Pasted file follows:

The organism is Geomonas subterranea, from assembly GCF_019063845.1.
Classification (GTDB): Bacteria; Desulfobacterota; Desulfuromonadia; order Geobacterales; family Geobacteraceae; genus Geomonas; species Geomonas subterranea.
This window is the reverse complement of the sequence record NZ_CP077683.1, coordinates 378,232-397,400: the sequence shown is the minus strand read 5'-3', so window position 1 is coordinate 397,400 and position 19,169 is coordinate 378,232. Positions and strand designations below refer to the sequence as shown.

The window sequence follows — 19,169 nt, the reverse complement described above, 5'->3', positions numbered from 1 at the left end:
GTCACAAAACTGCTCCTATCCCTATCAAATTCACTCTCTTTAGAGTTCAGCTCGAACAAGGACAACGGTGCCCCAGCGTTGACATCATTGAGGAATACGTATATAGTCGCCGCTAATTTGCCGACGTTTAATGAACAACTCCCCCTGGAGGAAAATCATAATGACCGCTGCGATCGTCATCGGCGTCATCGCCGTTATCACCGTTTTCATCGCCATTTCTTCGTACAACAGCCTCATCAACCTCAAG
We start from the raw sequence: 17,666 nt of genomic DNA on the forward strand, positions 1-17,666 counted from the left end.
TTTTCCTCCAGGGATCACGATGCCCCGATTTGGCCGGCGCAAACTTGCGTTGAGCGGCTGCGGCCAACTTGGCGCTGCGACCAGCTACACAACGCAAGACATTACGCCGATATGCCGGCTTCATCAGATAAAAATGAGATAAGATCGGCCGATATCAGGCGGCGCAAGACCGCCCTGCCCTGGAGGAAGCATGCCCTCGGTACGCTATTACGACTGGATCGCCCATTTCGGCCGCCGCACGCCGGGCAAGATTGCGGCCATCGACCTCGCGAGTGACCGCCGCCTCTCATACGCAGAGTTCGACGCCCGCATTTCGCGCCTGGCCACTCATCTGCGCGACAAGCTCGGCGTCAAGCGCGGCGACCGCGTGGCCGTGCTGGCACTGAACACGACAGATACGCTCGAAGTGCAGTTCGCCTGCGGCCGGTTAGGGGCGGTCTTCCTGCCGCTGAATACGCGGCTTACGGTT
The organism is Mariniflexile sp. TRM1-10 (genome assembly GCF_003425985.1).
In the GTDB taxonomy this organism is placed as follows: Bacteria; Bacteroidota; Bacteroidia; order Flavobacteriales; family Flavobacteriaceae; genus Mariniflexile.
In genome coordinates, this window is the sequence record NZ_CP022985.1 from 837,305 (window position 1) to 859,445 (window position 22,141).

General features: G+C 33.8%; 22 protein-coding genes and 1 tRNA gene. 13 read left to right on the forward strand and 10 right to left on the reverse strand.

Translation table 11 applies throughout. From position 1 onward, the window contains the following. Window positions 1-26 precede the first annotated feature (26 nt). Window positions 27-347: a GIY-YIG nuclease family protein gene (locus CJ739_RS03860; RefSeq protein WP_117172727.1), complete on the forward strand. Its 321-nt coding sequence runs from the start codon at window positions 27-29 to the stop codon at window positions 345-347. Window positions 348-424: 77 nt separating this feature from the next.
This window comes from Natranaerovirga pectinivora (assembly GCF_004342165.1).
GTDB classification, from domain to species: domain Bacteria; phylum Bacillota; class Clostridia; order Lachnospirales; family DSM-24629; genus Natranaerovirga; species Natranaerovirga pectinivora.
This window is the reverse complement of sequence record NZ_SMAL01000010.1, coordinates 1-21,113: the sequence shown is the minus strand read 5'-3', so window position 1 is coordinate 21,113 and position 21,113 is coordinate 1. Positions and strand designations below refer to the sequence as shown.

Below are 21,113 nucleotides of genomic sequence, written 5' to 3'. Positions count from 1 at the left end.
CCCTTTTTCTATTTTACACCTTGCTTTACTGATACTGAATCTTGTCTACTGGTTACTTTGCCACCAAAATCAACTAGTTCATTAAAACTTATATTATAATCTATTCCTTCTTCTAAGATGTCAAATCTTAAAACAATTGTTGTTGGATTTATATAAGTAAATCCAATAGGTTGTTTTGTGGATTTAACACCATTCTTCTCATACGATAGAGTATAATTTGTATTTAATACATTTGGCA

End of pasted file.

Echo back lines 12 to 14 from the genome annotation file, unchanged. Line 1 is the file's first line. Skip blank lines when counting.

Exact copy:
Translation table 11 applies throughout. From position 1 onward, the window contains the following. Window positions 1-26 precede the first annotated feature (26 nt). Window positions 27-347: a GIY-YIG nuclease family protein gene (locus CJ739_RS03860; RefSeq protein WP_117172727.1), complete on the forward strand. Its 321-nt coding sequence runs from the start codon at window positions 27-29 to the stop codon at window positions 345-347. Window positions 348-424: 77 nt separating this feature from the next.
This window comes from Natranaerovirga pectinivora (assembly GCF_004342165.1).
GTDB classification, from domain to species: domain Bacteria; phylum Bacillota; class Clostridia; order Lachnospirales; family DSM-24629; genus Natranaerovirga; species Natranaerovirga pectinivora.